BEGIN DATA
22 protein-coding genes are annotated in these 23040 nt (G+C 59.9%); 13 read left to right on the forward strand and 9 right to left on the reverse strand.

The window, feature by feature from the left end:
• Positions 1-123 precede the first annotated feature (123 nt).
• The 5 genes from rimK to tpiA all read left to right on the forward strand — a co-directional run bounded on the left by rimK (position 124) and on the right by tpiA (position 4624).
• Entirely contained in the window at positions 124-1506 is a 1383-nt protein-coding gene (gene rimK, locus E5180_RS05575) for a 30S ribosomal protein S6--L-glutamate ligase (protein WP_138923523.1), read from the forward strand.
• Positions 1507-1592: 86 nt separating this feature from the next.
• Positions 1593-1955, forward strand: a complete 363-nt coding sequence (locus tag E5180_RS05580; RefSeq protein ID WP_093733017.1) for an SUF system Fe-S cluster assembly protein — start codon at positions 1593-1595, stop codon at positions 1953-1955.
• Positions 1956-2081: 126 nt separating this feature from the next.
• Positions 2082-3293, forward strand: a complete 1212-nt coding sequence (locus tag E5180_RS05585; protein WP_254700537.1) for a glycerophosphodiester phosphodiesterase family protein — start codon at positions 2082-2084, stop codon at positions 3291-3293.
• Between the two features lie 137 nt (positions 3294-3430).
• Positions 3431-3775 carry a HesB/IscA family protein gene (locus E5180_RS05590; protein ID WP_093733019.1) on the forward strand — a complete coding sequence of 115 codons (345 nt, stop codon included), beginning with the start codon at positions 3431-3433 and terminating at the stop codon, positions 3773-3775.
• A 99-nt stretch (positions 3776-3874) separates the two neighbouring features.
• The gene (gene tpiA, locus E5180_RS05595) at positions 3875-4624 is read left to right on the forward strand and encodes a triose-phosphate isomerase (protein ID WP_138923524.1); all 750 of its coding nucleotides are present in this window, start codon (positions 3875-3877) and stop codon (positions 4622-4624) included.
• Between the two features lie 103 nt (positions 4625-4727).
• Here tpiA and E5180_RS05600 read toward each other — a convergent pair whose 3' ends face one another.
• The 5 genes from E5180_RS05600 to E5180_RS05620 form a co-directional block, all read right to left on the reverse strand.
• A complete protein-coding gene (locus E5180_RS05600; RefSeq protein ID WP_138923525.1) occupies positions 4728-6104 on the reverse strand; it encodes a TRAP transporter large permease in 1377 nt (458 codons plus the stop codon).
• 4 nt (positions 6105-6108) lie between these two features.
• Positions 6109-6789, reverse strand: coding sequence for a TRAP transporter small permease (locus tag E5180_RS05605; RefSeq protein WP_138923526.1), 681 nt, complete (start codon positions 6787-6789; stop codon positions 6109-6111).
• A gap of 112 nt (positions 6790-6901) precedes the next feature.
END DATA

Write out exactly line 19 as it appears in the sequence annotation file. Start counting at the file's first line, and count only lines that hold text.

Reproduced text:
• Positions 6109-6789, reverse strand: coding sequence for a TRAP transporter small permease (locus tag E5180_RS05605; RefSeq protein WP_138923526.1), 681 nt, complete (start codon positions 6787-6789; stop codon positions 6109-6111).